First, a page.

Audubon Park

Audubon Park, once a plantation, was used by both the Union and Confederate Armies during the Civil War, as well as staging ground for the Buffalo Soldiers following the war. named for the famed naturalist, the city purchased the park in 1870 with the intention of creating a park. little development of the park occurred in the first decade the city owned it, but it managed to host the World Cotton Centennial (a World’s Fair) in 1884. development began in earnest thereafter though nearly all of the Fair buildings came down in favor of others. structures went up and down throughout the 20th century – a miniature railway, swan boats, carousel, a viewing shelter on the banks of the Mississippi, a conservatory. several early features remain – a golf course from 1898 (converted to Par 3 executive course in 2002 and protested as desecrating the original design of the park), the zoo (which received development aid from the Works Progress Administration), and a rookery on Oschner Island, which hosts a wide array of birds (including herons, egrets, and cormorants) and apparently makes for some of the best birding in New Orleans.

during Katrina, a few of the park’s oak trees blew over, but the park escaped flooding and attendant problems because of its location on top of the River’s natural levee. following the storm, it served as a makeshift helicopter port and encampment for National Guard troops and relief workers.

we made use of Audubon Park for a morning run – once we finally got there, after walking from the end of the (construction-shortened) streetcar line. we had to share the 1.7 mile paved path (which was closed to vehicles in the 1980s) with a swarm of parents and children engaged in a charity run/walk of some kind. the costumes on some of the kids – and the gravel path to one side – mostly made up for the congestion. next time, I wager we’d try the longer dirt path that skirts the edge of the park!

Gas Works Park

word has it that Seattle hosts one of the most impressive Fourth of July fireworks displays. the best vantages for the show are from Gas Works Park on the northern shore of Lake Union – once home to a gasification plant for Seattle Gas and Electric and made famous (to my generation) by ’10 Things I Hate About You.’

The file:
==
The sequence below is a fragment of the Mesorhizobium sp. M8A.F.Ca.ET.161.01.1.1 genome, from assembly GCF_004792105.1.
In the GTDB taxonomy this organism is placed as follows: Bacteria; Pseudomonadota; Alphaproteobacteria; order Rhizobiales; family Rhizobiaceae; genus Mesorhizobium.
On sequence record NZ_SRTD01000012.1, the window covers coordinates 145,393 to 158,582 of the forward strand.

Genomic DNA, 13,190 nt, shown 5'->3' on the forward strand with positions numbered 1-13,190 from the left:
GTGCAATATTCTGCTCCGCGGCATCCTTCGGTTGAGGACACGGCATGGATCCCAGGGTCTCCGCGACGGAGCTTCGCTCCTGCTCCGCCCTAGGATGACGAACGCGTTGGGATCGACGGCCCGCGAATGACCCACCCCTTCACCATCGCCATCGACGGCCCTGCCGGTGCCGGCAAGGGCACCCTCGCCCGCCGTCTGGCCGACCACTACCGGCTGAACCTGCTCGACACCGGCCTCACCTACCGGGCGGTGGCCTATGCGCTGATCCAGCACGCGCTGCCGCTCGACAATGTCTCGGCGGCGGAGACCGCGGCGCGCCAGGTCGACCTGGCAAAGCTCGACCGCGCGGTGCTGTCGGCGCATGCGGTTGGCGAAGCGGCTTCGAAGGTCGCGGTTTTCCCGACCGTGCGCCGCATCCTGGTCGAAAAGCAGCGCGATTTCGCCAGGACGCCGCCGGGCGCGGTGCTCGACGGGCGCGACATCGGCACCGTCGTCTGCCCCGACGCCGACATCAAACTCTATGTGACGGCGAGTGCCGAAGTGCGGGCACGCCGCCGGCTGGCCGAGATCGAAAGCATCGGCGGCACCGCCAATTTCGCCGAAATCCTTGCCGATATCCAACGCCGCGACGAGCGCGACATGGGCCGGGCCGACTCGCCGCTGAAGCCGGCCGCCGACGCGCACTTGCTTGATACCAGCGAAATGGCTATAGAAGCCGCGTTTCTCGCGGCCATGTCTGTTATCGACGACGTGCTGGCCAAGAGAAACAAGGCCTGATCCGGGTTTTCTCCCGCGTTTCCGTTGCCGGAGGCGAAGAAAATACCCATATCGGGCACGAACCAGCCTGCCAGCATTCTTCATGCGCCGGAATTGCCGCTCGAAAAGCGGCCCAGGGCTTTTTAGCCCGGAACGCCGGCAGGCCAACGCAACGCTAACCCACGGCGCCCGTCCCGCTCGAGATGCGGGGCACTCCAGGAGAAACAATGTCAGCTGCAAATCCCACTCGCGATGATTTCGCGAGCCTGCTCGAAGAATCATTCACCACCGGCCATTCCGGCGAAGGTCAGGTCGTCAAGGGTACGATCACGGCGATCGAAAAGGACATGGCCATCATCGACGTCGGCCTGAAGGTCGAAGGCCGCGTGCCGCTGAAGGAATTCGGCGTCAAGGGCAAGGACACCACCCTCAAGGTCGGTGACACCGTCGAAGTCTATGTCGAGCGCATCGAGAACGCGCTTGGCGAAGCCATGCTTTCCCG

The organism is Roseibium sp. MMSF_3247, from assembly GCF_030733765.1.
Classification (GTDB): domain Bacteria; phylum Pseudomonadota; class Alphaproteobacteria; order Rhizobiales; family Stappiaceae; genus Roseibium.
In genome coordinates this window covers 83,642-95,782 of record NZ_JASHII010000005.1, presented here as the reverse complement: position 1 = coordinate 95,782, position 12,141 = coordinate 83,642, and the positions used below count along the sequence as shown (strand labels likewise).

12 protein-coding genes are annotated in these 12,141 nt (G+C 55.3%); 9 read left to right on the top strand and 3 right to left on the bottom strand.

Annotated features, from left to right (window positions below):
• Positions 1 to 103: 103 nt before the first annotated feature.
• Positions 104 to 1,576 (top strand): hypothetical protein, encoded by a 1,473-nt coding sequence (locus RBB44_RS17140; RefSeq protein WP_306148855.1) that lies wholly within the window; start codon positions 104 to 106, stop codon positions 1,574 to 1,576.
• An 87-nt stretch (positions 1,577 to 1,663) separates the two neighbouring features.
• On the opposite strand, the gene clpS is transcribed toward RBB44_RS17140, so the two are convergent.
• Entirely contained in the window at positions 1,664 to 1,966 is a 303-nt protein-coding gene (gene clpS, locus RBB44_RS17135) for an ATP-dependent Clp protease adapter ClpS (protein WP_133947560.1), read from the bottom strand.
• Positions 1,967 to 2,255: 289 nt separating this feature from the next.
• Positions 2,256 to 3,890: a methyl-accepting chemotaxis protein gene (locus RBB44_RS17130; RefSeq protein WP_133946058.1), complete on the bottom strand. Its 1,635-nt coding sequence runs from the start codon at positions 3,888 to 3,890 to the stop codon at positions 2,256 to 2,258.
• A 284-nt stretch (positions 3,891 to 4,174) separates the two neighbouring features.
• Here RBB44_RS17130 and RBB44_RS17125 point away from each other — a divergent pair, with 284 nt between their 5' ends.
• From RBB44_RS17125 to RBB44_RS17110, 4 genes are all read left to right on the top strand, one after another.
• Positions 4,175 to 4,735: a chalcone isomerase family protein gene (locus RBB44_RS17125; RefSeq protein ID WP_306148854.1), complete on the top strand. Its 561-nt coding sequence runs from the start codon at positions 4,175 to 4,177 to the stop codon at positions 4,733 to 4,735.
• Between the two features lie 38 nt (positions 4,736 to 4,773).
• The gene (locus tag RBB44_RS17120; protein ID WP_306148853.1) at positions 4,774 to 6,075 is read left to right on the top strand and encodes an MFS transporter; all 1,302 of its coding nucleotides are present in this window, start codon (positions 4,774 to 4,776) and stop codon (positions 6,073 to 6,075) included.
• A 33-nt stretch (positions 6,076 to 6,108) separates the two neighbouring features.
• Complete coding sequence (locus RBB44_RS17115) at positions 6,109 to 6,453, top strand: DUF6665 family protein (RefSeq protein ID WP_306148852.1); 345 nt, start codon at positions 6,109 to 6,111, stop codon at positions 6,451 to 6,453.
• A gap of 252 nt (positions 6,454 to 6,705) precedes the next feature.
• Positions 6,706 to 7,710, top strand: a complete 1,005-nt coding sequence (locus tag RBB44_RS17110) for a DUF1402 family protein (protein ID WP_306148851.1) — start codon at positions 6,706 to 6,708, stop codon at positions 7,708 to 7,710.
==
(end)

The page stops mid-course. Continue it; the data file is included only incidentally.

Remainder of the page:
even as Seattle Gas & Electric purchased the land for industrial use, the promontory and its commanding views of downtown Seattle were recognized as an ideal setting for a park. the coal gasification plant operated from 1906 to 1956 and, at its peak, served more than 43,000 customers and employed more than 130 people in crews running around the clock. the rising cost of operating a coke oven prompted the city to convert to natural gas and shutter the plant in 1956.

starting in 1962, the city began to purchase the abandoned buildings with an eye to convert it into a park. initially, it was named for the woman who spearheaded the project, but her family requested it be changed after it became clear that many of the gas works structures would remain on the site. (another park in Seattle is now named for her.) advocates successfully campaigned that, as the last gas works in the country, the city had a unique opportunity to preserve the structures for their historic and architectural value. some of the structures remain as they stood while operating (e.g. “in ruins”), others were painted and refurbished to became part of a children’s play area and picnic shelter.